Lifestyles Of The Rich And Famous: Legislative Edition

Atlanta Unfiltered took a look and what Legislators spend on their housing and came up with some interesting numbers. The taxpayers reimburse each Legislator $173 per day for meals and lodging but many spend their campaign money on meals and lodging in addition to the per diem. The most lavish spender? Senator Don Balfour, who lives in Snellville, about a 30-40 minute drive depending on traffic.

Sen. Don Balfour (right) of Snellville didn’t break out the monthly rent, but he’s spent $7,750 so far this year on “session apartment rental.” If that’s for January through March, he’s paying nearly $2,600 a month. He paid the same gentleman $1,200 in December for “condo rental” and $9,170 last May in connection with a house rental.

Rep. Richard Smith of Columbus paid an average of $2,373 a month to rent a unit at Post Renaissance Apartments in Marietta. He also paid $288 in January for “residence set-up.”

Rep. Jerry Keen of St. Simons Island, $1,900 a month. Since October, Keen has also spent nearly $4,500 on “furnishings for official lodging.” That included $2,291 to West Elm, a brand of Williams-Sonoma; $1,116 to New Avenues, a lease-to-own outlet based in Alpharetta; $640 to Pier One Imports; $307 to Bed, Bath & Beyond; and $103 to Crate & Barrel.

Sen. Tommie Williams of Lyons paid an average of $1,897 in January and February to rent an apartment. Nothing reported for March.

Spending campaign funds on expenses related to doing you job as a Legislator is perfectly legal, and I’m not saying it should be outlawed, but do Legislators need to spend up to $2600 per month on lodging? Sure, the taxpayers aren’t paying all of that but lobbyists are. Also, it’s one thing for Jerry Keen, who can’t drive home at night, to spend money on lodging, but a Senator from Snellville?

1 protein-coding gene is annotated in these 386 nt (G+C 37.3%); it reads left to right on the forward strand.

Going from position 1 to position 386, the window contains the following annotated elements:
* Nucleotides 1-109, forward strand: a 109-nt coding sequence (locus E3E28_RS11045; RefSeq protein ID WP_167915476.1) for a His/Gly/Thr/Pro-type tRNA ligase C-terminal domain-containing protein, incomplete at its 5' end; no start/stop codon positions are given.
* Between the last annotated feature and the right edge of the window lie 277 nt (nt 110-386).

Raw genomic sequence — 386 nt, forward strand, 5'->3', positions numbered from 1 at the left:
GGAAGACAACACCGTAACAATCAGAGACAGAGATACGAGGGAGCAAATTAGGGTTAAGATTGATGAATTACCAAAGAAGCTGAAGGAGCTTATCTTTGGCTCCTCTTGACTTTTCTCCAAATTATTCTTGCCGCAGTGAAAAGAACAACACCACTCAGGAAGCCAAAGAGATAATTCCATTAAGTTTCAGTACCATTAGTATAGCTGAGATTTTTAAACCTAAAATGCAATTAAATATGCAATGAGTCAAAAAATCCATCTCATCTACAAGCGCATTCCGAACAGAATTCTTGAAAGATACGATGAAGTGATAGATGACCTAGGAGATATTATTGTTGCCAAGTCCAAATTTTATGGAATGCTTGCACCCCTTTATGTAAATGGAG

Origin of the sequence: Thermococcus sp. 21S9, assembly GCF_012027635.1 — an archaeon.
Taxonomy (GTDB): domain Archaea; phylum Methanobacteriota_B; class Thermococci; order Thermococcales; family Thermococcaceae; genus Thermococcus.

1. Chris says:

    I’ve said before – we don’t pay these guys enough. That leads to the lobbyists paying for their expenses. While any legislative pay hike or office budget increase is political suicide now, ethics legislation needs to put in something that will trigger on “Revenue returning to 2007 levels”

    • Doug Deal says:

      I agree. Populist nonsense about lowering salaries of legislators on the state or Federal levels is foolish.

      The only people who can be in the legislator are already wealthy or live in Atlanta and have some sort of peculiar source of livelihood. Anyone with a real job can’t afford to give it up for 4-5 months of the year for $17,000.

      Plus, you get what you pay for.

    • BuckheadConservative says:

      The lobbyist are just servicing an under-served sector of our economy, our legislators. How noble.

      Sarcasm aside, you may be right. I hadn’t thought much about that.

  2. Ludwig Von Beachbum says:

    Oh please! If we paid them more they would still screw us.

    That’s like saying I didn’t give my X enough money and credit cards to go to the mall with.

  3. ByteMe says: